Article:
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Wednesday, June 6, 2012

3 types of respiratory therapists

After 16 years of doing this I've decided there are three types of respiratory therapists. 

1.  Neb Jockeys
2.  Respiratory Therapists
3.  Yearning

A neb jockey is a person who is just a task doers:
  • Does what the nurse or doctor says just to keep the peace
  • Uses politics to smile and keep the patient happy
  • Travels room to room in the hospital setting doing tasks, such as EKGs and nebulizer treatments. 
  • Once he's finished he travels back to the RT cave and continues reading his novel or blogging, blogging on the Internet, or some other similar activity
  • He finds it easier just to do the treatment than to challenge himself or the doctor or nurse
  • They might recommend no treatment be given and be called a half hour later to do one anyway
  • They are treated as ancillary staff
A respiratory therapists is what we read about at They are actual therapists and not just doers
  • They work with doctors and nurses in making decisions to benefit the patient. 
  • Diagnose and make treatment decisions for breathing disorders
  • Interview and exam patients and relay our opinions to physicians and nurses
  • Analyze lung sounds and ABGs and EKGs and make recommendations to the benefit of the patient
  • Managing ventilators and other airway equipment
  • Educating patients and families about lung disease\
  • Their recommendations are respected
  • They are treated as professionals
I find that most respiratory therapists are treated as neb jockey respiratory therapists as opposed to the ideal respiratory therapist respiratory therapist (if you get my drift).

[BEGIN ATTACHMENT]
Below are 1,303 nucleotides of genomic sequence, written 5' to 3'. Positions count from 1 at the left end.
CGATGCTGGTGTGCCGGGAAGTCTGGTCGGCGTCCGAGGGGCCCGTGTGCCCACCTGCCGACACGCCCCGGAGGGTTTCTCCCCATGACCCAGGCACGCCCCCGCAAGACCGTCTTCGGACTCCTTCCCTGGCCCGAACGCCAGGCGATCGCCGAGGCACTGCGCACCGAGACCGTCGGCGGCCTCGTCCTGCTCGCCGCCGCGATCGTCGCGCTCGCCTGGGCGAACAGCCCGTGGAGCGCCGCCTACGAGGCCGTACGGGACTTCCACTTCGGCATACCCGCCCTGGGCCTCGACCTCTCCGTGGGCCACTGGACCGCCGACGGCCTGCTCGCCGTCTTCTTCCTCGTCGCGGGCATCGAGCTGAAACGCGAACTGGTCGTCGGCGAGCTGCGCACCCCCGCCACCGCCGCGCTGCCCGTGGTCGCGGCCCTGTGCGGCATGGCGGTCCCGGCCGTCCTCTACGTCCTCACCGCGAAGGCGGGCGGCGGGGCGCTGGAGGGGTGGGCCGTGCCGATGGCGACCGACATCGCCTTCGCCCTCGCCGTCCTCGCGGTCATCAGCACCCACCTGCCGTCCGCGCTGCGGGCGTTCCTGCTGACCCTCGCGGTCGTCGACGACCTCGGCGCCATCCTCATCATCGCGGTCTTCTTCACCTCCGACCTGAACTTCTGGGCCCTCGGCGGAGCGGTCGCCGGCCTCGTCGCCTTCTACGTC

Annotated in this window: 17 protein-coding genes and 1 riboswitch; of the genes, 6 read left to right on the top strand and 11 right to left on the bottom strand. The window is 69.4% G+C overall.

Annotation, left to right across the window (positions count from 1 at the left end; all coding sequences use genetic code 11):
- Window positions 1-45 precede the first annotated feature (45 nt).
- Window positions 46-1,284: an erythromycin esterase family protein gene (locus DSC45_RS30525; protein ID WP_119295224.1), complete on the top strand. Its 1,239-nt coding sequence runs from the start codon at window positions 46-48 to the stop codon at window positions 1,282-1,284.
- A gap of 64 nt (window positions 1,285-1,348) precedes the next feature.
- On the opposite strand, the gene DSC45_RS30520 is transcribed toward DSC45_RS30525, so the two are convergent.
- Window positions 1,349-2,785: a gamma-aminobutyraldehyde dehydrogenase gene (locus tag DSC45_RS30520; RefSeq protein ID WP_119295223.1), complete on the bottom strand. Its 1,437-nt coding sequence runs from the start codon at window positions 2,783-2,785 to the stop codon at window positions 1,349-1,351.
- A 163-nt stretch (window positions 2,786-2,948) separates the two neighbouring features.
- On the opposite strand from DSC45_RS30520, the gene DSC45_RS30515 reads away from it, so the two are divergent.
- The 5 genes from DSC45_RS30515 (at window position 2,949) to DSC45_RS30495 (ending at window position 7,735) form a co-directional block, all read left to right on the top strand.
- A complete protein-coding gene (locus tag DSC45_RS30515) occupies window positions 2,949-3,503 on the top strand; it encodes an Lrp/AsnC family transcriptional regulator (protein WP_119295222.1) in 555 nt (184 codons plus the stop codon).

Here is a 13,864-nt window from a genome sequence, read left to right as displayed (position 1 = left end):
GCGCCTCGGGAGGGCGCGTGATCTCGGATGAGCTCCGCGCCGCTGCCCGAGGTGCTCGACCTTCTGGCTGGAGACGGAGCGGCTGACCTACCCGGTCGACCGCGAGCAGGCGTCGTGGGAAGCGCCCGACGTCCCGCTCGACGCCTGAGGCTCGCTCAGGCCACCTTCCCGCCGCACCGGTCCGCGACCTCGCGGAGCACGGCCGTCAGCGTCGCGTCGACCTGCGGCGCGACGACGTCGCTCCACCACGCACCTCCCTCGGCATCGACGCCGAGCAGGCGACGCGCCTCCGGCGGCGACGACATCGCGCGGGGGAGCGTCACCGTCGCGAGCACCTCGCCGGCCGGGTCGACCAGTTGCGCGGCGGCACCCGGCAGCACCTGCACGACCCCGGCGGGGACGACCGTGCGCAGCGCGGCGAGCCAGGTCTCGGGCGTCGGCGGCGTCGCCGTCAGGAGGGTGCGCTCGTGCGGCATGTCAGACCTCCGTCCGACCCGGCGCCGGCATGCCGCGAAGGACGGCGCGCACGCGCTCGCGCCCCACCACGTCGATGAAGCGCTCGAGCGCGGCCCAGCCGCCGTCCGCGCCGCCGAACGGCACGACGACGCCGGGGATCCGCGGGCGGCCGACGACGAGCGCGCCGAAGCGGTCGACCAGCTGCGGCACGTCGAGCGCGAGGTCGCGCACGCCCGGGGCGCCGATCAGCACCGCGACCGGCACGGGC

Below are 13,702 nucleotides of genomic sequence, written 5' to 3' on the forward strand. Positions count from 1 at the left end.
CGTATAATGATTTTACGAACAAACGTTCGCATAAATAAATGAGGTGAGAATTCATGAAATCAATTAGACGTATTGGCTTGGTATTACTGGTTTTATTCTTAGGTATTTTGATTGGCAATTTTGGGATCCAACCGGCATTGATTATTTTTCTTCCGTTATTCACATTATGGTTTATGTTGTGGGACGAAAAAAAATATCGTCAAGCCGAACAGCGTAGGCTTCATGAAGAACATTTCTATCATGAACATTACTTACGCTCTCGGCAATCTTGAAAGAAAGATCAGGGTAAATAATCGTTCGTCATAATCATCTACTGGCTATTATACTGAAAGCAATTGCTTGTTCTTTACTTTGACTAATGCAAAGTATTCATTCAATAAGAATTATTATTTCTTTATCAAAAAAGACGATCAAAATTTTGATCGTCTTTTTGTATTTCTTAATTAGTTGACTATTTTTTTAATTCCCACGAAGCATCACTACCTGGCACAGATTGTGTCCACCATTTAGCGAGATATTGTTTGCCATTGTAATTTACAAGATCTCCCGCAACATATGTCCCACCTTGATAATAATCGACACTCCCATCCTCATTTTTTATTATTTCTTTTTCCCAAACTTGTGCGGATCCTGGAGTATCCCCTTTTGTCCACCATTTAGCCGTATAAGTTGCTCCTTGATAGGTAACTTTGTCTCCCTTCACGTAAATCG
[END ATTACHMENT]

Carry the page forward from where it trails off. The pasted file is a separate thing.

Contrary to popular belief, here at the Respiratory Cave we're neb jockeys.  I'd like to say it's not by our personal choice nor due to educational restraints on our part, yet part of me wants to say it is our fault.  Think about it:  it's easier to just do the treatment than to think; it's easier to just do it and be done than to assess, talk to the doctor, fill out paper work, and reassess after the treatment and then reassess again.  Can you see?  It's easier to just do it.

Plus there are those among us who are afraid if we move into the future it would result in protocols (more work and more thinking) and this might result in fewer treatments (the fear of layoffs).  Yet by the evidence of those who currently have protocols, that rarely ever happens.  The work will remain there.

There are a few RTs like myself who are neb jockeys respiratory therapists who try to be respiratory therapist respiratory therapist.  And this brings me to the 3rd type of respiratory therapist:

Yearning Respiratory Therapists:  These are neb jockeys not by choice but because their bosses and coworkers don't want to make waves.  They are neb jockeys who pretend to be respiratory therapists.  They tend to be among your more frustrated bunch because they expected the profession to be as the AART described, yet realize at some point the ideal world is, well, not so ideal after all.  The picture painted by the AARC is not the real world.  They are neb jockeys not by choice but because their department made them that way.  When they are young and fresh they try to change things, and when they fail (90 percent do fail -- at change I mean), they give up and decide it's easier to just do the treatment.  Then they reserve themselves to silly blogs and making RT humor .

So you have your three types of RTs:
  1. Respiratory Therapist Respiratory Therapists (ideal)
  2. Neb Jockey Respiratory Therapist (real)
  3. Yearning Respiratory Therapist (dreamers of the idea)
What kind of RT are you?  Are you that way by choice, or because your department has made you that way?  Are you a fighter for change, or have you given up? 

Also read:  The six different types of respiratory therapists

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